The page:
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A man has been arrested for allegedly sexually assaulting a woman on a train while no one intervened

The suspect is currently in police custody. His hearing has been scheduled for next Monday, while investigators survey why fellow passengers chose not to act.

A man has been arrested for allegedly sexually assaulting a woman on a train while no one intervened
Image Source: Hurricane Sandy Bears Down On U.S. Mid-Atlantic Coastline. PHILADELPHIA, PA - OCTOBER 29. (Photo by William Thomas Cain/Getty Images)

Trigger Warning: Mentions of Sexual Assault

Last week, a man riding the Southeastern Pennsylvania Transportation Authority's (SEPTA) Market-Frankford Line allegedly sexually assaulted a fellow passenger. According to officials, a number of witnesses failed to stop the incident or call the police. In a statement, SEPTA condemned the incident as a "horrendous criminal act." The issue came to the transport authority's notice when a SETPA employee in the vicinity of the incident as the train went past alerted the police. SEPTA has since called on passengers to act and inform the appropriate authorities if they observe a crime being committed or any dangerous situation occurring, CNN reports.



 

As per SEPTA spokesperson Andrew Busch, the employee who spotted the train as it went past called police to report that "something wasn't right." He shared in a statement, "The SEPTA employee boarded the train and saw the assault in progress and immediately called 911. That prompted an immediate response by SEPTA Transit Police, and an officer boarded the train when it arrived at the 69th Street Transportation Center. The officer located the suspect and the victim, and took the suspect into custody." The suspect has been identified as Fiston M. Ngoy, aged 35. Court documents reveal that he had a preliminary arraignment last Thursday on charges of rape, sexual assault, aggravated indecent assault, and more. At present, Ngoy is being held at Delaware County Prison on 10 percent of his bail amount, set at $180,000. He has a preliminary hearing scheduled for next Monday.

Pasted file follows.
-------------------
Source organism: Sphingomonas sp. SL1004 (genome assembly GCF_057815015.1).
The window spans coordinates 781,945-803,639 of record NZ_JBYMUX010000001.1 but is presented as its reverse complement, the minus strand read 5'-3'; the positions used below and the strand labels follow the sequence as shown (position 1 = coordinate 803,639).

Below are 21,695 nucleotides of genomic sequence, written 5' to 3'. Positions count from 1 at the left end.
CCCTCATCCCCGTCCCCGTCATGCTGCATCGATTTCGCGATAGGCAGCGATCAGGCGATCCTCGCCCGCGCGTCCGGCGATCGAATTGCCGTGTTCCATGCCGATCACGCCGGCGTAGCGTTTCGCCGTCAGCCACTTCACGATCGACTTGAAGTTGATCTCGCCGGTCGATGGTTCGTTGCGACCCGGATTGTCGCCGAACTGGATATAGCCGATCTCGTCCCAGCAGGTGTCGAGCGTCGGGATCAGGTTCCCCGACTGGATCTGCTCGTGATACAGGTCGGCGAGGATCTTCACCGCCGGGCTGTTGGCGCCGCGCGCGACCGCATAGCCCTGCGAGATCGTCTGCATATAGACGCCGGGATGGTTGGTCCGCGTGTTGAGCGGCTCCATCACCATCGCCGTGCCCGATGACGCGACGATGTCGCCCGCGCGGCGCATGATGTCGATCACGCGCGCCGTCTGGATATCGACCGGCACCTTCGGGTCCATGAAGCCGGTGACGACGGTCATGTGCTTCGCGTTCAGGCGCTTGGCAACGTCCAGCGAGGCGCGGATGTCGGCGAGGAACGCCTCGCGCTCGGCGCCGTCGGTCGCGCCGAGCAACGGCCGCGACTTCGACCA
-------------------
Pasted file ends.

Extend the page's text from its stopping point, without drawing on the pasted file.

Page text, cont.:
In response to the incident, police officials stated that witnesses on board the train should have either called the police or intervened themselves. "Anybody that was on that train has to look in the mirror and ask why they didn't intervene or why they didn't do something," said Upper Darby Police Superintendent Timothy Bernhardt in an interview with CNN on Monday. "Collectively, they could have gotten together and done something." He also shared details about the survivor of the assault, who did not personally know the perpetrator. Bernhardt noted, "She came forward, she provided a lot of information. She's on the mend, and hopefully she will get through this."



 

SEPTA General Manager Leslie Richards informed reporters earlier this week that the employee who reported the incident acted quickly and "probably didn't know exactly what they were seeing." Even though passengers on the train had phones in their hands, there were "very few" notifications to police about the incident, SEPTA police chief Thomas Nestel III revealed. When asked if passengers had recorded the incident on their phones and posted video on social media platforms, he responded, "I can tell you people were holding their phone up in the direction of this woman being attacked." Those who videotaped the incident could potentially be subject to a crime. The alleged crime was nonetheless captured on video surveillance. Investigators plan to go analyze the footage in order to understand the incident as well as what other SEPTA riders were doing.



 

Criminologist and sociology professor at the University of Miami Alex Piquero offered several explanations as to why passengers may not have intervened. "Some people may have been concerned about retaliation, some people may have been concerned about being harmed themselves, and some people may have thought that someone else is going to intervene," he said. "All three of those, in my view, are unacceptable. We live in a world where everything is captured on videotape, and sometimes that can be useful for police in their investigations. But when a woman is being assaulted and nobody is doing anything, it really worries me."



 

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